Building Materials

Pros and Cons: 6 Types of Shingles to Consider when Planning on Roof Renovation

Pros and Cons: 6 Types of Shingles to Consider when Planning on Roof Renovation

When you are planning on replacing your roof, choosing the right building materials based solely on aesthetics alone are not enough. It is very important that you look up online and understand what type of shingles best fit for your home considering different factors such as regional location and climate.

One of the first decisions you’ll need to reach is choice in design. In residential housing, you can choose quickly between shingles and paneled roofing (which is often limited to corrugated metal) based on the current style of your home and your vision for it. But the next question of material calls for more consideration.

Roof shingles are only small parts of building material installed above the underlayment, sheathing, and trusses of a roof to beautify and protect your property from harsh weather and other outdoor elements.

You’ll find they come in a wide variety of materials with each has a distinct benefit and downside. As shown below, we’ll explore six types of roofing shingles and point out their key distinction to help you find the perfect roofing material for your roof renovation project.

Types of Roofing Shingles:

Type of ShinglesMaterialsSuatable forAdvantagesDisadvantages
wood roof shinglesWoodHouses in the Great PlainsRustic look, ecological friendlyVulnerability to fire, fire codes in certain regions prohibit their installation
asphalt roof shingles
AsphaltHouses in the Northwest and NortheastCheapest cost, light weight, offers in wide range of thicknesses and colorsShortest lifespan, vulnerability to temperature fluctuations
Metal roof shinglesMetalHouses in Northwest and SoutheastLonger lifespan than asphalt or wood, reflects sunlight, lightest of typesHigher cost than asphalt or wood, noise
Composite roof shinglesCompositeHouses in all regionsAuthentic replicas of natural materials, color-fast, chemical additives offer added defensesExpensive, narrow pool of experienced roofers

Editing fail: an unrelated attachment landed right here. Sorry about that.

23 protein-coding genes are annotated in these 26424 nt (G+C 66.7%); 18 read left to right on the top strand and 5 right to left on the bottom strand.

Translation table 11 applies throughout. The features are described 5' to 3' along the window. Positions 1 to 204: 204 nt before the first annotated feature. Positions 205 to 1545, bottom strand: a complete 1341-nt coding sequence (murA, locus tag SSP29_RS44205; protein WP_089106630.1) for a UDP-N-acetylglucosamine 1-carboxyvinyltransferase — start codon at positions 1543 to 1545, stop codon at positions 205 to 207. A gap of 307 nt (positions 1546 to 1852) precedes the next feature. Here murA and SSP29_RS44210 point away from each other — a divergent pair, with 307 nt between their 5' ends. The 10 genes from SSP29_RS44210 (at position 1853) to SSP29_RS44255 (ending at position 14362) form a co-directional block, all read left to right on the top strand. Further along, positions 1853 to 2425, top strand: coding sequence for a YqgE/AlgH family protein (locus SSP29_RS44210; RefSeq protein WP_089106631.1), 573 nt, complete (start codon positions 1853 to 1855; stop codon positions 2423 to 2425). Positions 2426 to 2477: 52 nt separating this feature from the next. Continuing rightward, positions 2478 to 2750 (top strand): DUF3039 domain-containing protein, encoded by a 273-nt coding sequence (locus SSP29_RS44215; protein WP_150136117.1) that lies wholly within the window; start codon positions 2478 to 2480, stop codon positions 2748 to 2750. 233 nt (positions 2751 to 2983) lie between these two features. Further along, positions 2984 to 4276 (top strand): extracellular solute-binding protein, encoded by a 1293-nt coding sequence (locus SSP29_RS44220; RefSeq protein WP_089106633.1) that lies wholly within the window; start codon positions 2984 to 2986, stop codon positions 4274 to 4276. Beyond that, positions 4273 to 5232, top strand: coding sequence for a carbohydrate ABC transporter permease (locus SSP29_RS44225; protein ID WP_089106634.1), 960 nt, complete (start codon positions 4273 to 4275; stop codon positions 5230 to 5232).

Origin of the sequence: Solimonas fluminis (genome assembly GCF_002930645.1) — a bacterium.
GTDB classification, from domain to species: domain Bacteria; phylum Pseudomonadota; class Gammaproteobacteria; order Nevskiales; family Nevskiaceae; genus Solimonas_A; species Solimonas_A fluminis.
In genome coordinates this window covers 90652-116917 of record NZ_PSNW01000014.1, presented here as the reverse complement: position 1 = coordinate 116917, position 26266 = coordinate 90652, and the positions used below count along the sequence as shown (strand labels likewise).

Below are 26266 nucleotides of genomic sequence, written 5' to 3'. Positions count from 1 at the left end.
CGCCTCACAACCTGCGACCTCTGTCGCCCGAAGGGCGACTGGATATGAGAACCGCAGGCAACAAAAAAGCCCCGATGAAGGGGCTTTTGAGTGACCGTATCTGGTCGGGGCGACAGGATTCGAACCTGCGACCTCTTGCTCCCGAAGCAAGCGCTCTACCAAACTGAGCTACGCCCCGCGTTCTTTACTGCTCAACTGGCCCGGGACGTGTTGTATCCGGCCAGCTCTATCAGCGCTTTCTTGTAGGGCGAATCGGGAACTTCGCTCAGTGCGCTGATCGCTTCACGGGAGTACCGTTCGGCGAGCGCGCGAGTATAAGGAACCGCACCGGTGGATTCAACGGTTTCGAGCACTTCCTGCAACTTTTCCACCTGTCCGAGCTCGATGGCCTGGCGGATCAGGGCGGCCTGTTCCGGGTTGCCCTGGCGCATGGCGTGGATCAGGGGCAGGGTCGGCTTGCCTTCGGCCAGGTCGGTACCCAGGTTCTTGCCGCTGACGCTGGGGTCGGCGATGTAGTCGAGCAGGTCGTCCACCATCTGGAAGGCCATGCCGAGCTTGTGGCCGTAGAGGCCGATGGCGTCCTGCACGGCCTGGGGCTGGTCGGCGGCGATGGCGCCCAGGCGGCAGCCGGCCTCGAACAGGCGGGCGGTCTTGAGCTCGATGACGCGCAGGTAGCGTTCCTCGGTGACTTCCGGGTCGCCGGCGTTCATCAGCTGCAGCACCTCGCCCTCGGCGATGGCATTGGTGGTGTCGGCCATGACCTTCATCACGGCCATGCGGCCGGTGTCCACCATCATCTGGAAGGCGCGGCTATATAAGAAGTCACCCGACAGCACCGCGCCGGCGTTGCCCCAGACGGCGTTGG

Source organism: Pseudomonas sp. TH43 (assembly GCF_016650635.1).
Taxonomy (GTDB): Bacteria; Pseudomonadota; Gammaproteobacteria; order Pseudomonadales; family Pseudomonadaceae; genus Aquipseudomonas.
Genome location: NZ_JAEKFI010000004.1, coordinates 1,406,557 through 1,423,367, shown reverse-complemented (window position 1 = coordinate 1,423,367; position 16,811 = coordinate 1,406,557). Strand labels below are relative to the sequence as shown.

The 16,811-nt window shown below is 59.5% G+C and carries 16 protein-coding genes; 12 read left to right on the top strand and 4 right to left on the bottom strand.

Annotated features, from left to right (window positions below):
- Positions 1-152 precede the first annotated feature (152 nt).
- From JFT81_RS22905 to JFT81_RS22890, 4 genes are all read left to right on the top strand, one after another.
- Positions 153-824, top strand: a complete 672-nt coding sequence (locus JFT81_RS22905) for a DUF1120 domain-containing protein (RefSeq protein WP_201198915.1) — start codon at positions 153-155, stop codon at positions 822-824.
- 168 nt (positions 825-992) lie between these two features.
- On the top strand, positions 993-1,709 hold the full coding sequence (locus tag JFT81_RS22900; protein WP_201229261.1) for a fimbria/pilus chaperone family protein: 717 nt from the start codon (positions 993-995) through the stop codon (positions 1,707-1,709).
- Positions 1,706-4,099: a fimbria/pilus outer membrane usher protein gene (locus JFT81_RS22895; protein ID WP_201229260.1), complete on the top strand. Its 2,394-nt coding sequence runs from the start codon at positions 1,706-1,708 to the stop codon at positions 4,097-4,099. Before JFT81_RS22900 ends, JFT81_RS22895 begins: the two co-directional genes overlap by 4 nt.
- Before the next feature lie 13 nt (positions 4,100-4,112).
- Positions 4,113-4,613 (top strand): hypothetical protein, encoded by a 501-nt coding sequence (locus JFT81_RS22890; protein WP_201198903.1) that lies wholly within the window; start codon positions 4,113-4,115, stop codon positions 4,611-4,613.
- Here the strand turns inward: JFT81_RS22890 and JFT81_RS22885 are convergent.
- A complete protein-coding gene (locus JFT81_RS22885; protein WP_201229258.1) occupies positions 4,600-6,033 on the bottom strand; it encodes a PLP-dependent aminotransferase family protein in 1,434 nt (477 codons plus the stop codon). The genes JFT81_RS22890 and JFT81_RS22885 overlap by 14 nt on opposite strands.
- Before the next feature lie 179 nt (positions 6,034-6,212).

Clay or Concrete roofingClay and ConcreteHouses in the SouthwestVariety of colors, non-combustibility, energy efficiencyHeavy weight (which means not all roof structures support its installation)
Slate roof shinglesSlateHouses in the MidwestLongest lifespan, offers natural aesthetic, low risk of leaksHighest cost, heavy weight (which means not all roof structures support its installation)

Another thing to consider when choosing for wood shingles is their shingle thicknesses, and lengths as well as their wood grades.

There are 3 standard shingle thicknesses and lengths:

  • The Fivex (1/4″ thick by 16″ in length)
  • The Perfection (3/8″ thick by18″ in length)
  • The Royal (1/2″ thick by 24″ in length)

There are also four types of Wood Shingle Grades:

#1 Grade Wood Shingle

  • This shingle is the best grade, taken from the tree’s heartwood, 100% edgegrain with no defects. Used for roofing and sidewalls.

#2 Grade Wood Shingle

  • This shingle is flatgrain with limited sapwood allowed. Limited knots and defects allowed above the clear portion (the part that will show once it’s installed). Often used for re-roofing, walls and as a starter course.

#3 Grade Wood Shingle

  • This shingle grade can include sapwood and flatgrain. Limited knots and defects allowed above the clear portion. Used for the undercourse in a two course application, garden sheds, walls of outbuildings, gazebos, etc.

Undercoursing

  • A utility grade for under coursing of double coursed sidewalls only. Not a roofing material and not to be used as a starter course for roofs.

You have to keep in mind that at the end of the day, the total roof shingle replacement or installation over old shingles (if your roof can withstand the weight) is best enlisted to a professional builder unless you’re comfortable walking on the roof.

Individual shingle replacement as part of regular maintenance, however, can be a do-it-yourself task for certain types of shingles, in case that it would influence your final material pick.

(via Bob Villa)

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